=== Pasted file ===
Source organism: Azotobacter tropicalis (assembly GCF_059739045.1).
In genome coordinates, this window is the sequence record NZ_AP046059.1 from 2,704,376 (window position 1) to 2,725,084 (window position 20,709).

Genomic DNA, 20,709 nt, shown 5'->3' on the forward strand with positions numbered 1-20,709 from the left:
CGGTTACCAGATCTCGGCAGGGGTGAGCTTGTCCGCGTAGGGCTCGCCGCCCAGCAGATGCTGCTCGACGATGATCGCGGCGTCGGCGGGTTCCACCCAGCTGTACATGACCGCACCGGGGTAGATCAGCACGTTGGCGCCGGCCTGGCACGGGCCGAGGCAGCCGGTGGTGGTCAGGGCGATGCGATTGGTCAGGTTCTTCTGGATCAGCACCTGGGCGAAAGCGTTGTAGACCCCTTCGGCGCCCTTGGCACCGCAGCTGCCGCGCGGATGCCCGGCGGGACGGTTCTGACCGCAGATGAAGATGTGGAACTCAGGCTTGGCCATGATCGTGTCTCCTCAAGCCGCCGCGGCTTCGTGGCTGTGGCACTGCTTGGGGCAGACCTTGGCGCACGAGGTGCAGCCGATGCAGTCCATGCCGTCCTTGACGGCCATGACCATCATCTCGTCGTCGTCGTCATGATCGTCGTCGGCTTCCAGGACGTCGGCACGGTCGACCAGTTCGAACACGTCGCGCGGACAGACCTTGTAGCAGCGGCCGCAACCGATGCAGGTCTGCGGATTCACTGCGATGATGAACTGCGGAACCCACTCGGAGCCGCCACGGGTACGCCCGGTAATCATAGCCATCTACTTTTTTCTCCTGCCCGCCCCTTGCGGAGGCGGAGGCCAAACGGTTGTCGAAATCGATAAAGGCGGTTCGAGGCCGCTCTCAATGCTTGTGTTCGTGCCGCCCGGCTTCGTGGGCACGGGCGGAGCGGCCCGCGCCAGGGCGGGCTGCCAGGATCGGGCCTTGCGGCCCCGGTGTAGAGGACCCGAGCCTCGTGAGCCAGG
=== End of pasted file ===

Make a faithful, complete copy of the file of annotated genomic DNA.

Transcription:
Source organism: Azotobacter tropicalis (assembly GCF_059739045.1).
In genome coordinates, this window is the sequence record NZ_AP046059.1 from 2,704,376 (window position 1) to 2,725,084 (window position 20,709).

Genomic DNA, 20,709 nt, shown 5'->3' on the forward strand with positions numbered 1-20,709 from the left:
CGGTTACCAGATCTCGGCAGGGGTGAGCTTGTCCGCGTAGGGCTCGCCGCCCAGCAGATGCTGCTCGACGATGATCGCGGCGTCGGCGGGTTCCACCCAGCTGTACATGACCGCACCGGGGTAGATCAGCACGTTGGCGCCGGCCTGGCACGGGCCGAGGCAGCCGGTGGTGGTCAGGGCGATGCGATTGGTCAGGTTCTTCTGGATCAGCACCTGGGCGAAAGCGTTGTAGACCCCTTCGGCGCCCTTGGCACCGCAGCTGCCGCGCGGATGCCCGGCGGGACGGTTCTGACCGCAGATGAAGATGTGGAACTCAGGCTTGGCCATGATCGTGTCTCCTCAAGCCGCCGCGGCTTCGTGGCTGTGGCACTGCTTGGGGCAGACCTTGGCGCACGAGGTGCAGCCGATGCAGTCCATGCCGTCCTTGACGGCCATGACCATCATCTCGTCGTCGTCGTCATGATCGTCGTCGGCTTCCAGGACGTCGGCACGGTCGACCAGTTCGAACACGTCGCGCGGACAGACCTTGTAGCAGCGGCCGCAACCGATGCAGGTCTGCGGATTCACTGCGATGATGAACTGCGGAACCCACTCGGAGCCGCCACGGGTACGCCCGGTAATCATAGCCATCTACTTTTTTCTCCTGCCCGCCCCTTGCGGAGGCGGAGGCCAAACGGTTGTCGAAATCGATAAAGGCGGTTCGAGGCCGCTCTCAATGCTTGTGTTCGTGCCGCCCGGCTTCGTGGGCACGGGCGGAGCGGCCCGCGCCAGGGCGGGCTGCCAGGATCGGGCCTTGCGGCCCCGGTGTAGAGGACCCGAGCCTCGTGAGCCAGG